It’s just another day in the life of millionaire Edward Stratton III (Joel Higgins)—riding a toy train, playing the full-size arcade version of Pac-Man—until his accountant shows up to inform him that he’s squandered all his riches. Not five minutes later, a tow-headed military school student (Ricky Schroeder) shows up to announce that he’s Stratton’s son. Stratton reacts to these two pieces of life-changing news with uncanny calm. And, man, it’s amazing they didn’t wear out the laugh track.
Computers were new and exciting in 1982. When little Ricky Schroeder tossed of the phrase “random access memory,” most viewers probably had no clue what that was. Computers run everything in the Stratton mansion from the drapes to the bank accounts, and we understand that the kids is going to have a better understanding of the technology than the father.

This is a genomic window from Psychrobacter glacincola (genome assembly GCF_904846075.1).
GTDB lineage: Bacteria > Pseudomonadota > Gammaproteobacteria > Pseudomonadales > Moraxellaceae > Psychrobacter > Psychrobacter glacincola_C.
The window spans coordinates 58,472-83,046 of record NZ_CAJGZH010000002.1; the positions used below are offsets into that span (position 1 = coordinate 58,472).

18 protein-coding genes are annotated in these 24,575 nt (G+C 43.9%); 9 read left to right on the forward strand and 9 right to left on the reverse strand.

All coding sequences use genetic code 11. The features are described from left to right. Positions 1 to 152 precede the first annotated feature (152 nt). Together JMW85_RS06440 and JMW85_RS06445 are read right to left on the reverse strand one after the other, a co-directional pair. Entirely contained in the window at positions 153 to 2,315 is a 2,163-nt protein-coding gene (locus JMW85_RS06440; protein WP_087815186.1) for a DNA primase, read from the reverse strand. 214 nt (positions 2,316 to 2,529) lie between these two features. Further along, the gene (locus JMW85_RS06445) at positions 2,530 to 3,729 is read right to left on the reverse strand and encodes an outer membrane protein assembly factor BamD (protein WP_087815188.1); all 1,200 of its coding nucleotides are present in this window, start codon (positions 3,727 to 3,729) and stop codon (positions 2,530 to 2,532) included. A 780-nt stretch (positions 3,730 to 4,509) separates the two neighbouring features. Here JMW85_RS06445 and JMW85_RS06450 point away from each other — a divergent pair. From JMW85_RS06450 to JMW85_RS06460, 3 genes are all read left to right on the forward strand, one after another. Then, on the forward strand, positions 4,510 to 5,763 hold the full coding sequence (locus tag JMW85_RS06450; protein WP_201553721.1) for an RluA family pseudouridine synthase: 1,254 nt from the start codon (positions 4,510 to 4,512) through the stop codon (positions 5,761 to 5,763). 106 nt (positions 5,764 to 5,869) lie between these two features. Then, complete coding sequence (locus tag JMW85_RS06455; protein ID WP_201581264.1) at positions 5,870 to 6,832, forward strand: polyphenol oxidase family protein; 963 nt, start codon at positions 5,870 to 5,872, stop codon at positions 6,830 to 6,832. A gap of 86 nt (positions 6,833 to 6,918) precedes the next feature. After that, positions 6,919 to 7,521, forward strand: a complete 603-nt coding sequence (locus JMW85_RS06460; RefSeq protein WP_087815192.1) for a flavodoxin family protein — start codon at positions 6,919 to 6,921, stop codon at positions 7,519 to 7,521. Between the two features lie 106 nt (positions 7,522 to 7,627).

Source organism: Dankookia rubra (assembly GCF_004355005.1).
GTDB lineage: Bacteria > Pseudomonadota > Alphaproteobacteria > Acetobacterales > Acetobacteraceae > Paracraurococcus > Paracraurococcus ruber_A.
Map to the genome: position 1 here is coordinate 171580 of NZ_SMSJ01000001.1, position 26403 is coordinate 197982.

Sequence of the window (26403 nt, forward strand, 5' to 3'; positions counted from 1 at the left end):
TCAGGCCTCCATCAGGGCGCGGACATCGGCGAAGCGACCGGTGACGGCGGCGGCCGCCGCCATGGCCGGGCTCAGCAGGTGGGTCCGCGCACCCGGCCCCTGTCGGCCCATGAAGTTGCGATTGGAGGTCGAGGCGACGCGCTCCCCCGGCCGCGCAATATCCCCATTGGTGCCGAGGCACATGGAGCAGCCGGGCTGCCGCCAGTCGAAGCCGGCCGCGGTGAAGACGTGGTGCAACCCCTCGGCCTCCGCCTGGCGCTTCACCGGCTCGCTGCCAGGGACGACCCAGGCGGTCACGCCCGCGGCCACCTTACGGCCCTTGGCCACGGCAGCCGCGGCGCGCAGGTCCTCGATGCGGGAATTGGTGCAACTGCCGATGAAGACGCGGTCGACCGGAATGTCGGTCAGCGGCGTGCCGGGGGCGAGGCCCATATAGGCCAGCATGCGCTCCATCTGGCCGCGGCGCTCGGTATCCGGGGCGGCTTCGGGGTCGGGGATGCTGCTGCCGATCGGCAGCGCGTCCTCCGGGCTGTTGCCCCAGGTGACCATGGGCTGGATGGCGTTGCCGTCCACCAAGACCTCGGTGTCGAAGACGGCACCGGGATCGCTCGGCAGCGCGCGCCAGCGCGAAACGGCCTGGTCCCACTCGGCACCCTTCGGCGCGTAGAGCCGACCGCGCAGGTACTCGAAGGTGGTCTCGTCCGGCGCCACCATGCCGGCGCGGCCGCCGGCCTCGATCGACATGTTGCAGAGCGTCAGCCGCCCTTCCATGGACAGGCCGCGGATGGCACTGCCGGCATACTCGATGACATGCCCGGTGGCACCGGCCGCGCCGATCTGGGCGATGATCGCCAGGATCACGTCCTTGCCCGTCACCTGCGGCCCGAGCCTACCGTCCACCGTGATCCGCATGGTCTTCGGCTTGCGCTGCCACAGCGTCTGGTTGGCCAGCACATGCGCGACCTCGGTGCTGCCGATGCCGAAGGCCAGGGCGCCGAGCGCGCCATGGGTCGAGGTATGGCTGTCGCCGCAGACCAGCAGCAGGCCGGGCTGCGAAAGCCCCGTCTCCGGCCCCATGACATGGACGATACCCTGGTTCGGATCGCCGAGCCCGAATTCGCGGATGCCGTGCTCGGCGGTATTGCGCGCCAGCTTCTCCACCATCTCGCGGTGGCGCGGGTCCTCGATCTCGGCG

Ricky plays dumb with the accountant, who demonstrates how to use the big, mysterious computer with the clunky telephone modem, to view Stratton’s finances. This leads to the revelation that the accountant is a big, fat crook.
Stratton sends Ricky back to school, then regrets it, and—dressed a swamp thing—asks him to return and live in Chateau de Pac-Man.
Two-thirds of the way through we get a brief introduction the freaking adorable Jason Bateman as Ricky’s classmate. (We have to wait two years for Alfonso Ribeiro.)
It’s kind of amazing now the way emotional life decisions are glossed over like deciding what to order at Jack-in-the-Box. I guess that’s why, back then, “very special” episodes stood out as shark-jumpers. The very mention of sadness warranted a character speaking to the camera at the end, telling us the number of the national suicide hotline.
I think that today, even on sitcoms, crises are treated with a little more seriousness. Maybe in the carefree, big-hair 80s we just weren’t ready.